Forum: Ruby erb and scope

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B7f73e9f9d35be6a44b15f603f2910d4?d=identicon&s=25 wybo (Guest)
on 2005-12-11 12:11
(Received via mailing list)
Why does this not work (bar->undefined) and what's a better way to do
it?:

require 'erb'

FOO = 'Hello <%= bar %>'
class Foo
  def doit
    bar = 'World!'
    puts ERB.new(FOO).result
  end
end

Foo.new.doit

I need to use $bar instead of bar to get it going...
2d532341317628fbb2cb22ec427a1d62?d=identicon&s=25 langstefan (Guest)
on 2005-12-11 12:28
(Received via mailing list)
On Sunday 11 December 2005 12:08, Wybo Dekker wrote:
> Why does this not work (bar->undefined) and what's a better way to
> do it?:
>
> require 'erb'
>
> FOO = 'Hello <%= bar %>'
> class Foo
>   def doit
>     bar = 'World!'
>     puts ERB.new(FOO).result

replace above line with:

      puts ERB.new(FOO).result(binding)

>   end
> end
>
> Foo.new.doit

Regards,
  Stefan
C3274d0d109830f7f5121a7d8f7ead98?d=identicon&s=25 malte__ (Guest)
on 2005-12-11 13:33
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Wybo Dekker:
[erb]
> I need to use $bar instead of bar to get it going...

@bar will do it, too, and that's maybe the best way to do it.

Malte
B7f73e9f9d35be6a44b15f603f2910d4?d=identicon&s=25 wybo (Guest)
on 2005-12-11 13:37
(Received via mailing list)
On Sun, 11 Dec 2005, Stefan Lang wrote:

> >     puts ERB.new(FOO).result
>
> replace above line with:
>
>       puts ERB.new(FOO).result(binding)

That helps (although I don't understand it yet, but I'll find out),
thanks!
7223c62b7310e164eb79c740188abbda?d=identicon&s=25 fxn (Guest)
on 2005-12-11 15:17
(Received via mailing list)
On Dec 11, 2005, at 13:32, Malte Milatz wrote:

> Wybo Dekker:
> [erb]
>> I need to use $bar instead of bar to get it going...
>
> @bar will do it, too, and that's maybe the best way to do it.

[Other poster suggests passing binding.]

I have always wondered why erb does not provide in addition the
possibility to pass a regular hash. In general I don't want to design
my objects or scopes around a template. Is there a rationale behind
that?

-- fxn
4299e35bacef054df40583da2d51edea?d=identicon&s=25 James Gray (bbazzarrakk)
on 2005-12-11 17:08
(Received via mailing list)
On Dec 11, 2005, at 6:36 AM, Wybo Dekker wrote:

> On Sun, 11 Dec 2005, Stefan Lang wrote:
>
>>>     puts ERB.new(FOO).result
>>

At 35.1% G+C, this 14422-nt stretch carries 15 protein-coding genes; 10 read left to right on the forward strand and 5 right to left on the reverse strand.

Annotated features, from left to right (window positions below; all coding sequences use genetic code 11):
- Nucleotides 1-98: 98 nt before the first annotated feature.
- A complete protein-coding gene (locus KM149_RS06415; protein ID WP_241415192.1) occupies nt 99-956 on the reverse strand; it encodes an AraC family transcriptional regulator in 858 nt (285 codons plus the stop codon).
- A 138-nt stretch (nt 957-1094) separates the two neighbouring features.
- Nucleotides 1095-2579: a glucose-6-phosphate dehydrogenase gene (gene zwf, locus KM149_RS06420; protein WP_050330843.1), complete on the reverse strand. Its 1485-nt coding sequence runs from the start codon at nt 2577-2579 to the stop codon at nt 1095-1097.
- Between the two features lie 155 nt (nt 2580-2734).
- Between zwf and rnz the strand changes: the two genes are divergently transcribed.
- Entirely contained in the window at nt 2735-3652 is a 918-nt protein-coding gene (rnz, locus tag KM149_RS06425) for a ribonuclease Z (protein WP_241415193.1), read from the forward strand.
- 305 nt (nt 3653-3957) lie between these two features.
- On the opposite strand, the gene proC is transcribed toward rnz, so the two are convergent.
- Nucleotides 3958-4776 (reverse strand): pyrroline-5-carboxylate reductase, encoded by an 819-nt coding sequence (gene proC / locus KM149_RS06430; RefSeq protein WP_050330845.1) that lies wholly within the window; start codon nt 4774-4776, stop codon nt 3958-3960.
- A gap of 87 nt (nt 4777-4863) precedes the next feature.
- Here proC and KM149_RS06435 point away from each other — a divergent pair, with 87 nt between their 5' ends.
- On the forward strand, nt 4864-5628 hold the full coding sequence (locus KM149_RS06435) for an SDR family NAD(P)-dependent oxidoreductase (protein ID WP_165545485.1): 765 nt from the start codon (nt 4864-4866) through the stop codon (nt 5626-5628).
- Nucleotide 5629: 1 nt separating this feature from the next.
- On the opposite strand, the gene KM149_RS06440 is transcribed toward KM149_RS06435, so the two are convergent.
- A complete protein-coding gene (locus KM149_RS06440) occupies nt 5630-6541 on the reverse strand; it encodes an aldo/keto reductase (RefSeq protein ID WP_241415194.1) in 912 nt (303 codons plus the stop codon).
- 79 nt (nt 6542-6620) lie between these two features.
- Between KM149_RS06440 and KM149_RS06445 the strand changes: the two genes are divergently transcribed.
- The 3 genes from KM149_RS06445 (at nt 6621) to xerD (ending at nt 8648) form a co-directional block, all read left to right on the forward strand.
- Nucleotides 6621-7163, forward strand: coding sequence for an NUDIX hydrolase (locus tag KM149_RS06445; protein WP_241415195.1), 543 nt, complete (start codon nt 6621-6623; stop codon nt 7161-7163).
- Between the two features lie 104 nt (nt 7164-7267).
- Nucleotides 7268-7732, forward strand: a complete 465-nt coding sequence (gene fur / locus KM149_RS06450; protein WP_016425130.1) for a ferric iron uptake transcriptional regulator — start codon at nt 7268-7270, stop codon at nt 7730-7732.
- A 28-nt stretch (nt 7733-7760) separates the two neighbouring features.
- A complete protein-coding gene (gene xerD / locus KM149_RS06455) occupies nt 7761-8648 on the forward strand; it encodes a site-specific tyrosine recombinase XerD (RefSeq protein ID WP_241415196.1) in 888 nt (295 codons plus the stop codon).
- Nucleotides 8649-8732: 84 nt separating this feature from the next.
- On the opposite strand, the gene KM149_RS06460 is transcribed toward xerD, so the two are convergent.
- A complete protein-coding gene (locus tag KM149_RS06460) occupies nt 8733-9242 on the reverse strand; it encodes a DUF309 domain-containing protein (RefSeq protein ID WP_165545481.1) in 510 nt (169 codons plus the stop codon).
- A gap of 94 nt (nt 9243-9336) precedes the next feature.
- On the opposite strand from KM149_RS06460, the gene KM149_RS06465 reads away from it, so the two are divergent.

>> replace above line with:
>>
>>       puts ERB.new(FOO).result(binding)
>
> That helps (although I don't understand it yet, but I'll find out),
> thanks!

ERb templates are resolved in the scope of some "binding".  They have
access to the variables in that binding.  There is a private method
on Object (universally available) called binding(), which just
returns a Binding object for the current scope.  By handing that to
ERb, you can control what it can access.

Hope that helps.

James Edward Gray II
4299e35bacef054df40583da2d51edea?d=identicon&s=25 James Gray (bbazzarrakk)
on 2005-12-11 17:27
(Received via mailing list)
On Dec 11, 2005, at 7:49 AM, Xavier Noria wrote:

> I have always wondered why erb does not provide in addition the
> possibility to pass a regular hash. In general I don't want to
> design my objects or scopes around a template. Is there a rationale
> behind that?

I imagine the reason is because ERb uses eval() under the hood and
the tool eval() gives us is Binding.  We should be able to use that
to do pretty much what you want though:

 >> require "erb"
=> true
 >> class Template
 >>   def initialize( variables )
 >>     variables.each { |name, value| instance_variable_set("@#
{name}", value) }
 >>   end
 >>
?>   def resolve( template )
 >>     ERB.new(template).result(binding)
 >>   end
 >> end
=> nil
 >> t = Template.new(:one_var => "One", :two_var => "Two")
=> #<Template:0x3253dc @two_var="Two", @one_var="One">
 >> t.resolve("This is ERb using <%= @one_var %> and <%= @two_var %>.")
=> "This is ERb using One and Two."

James Edward Gray II
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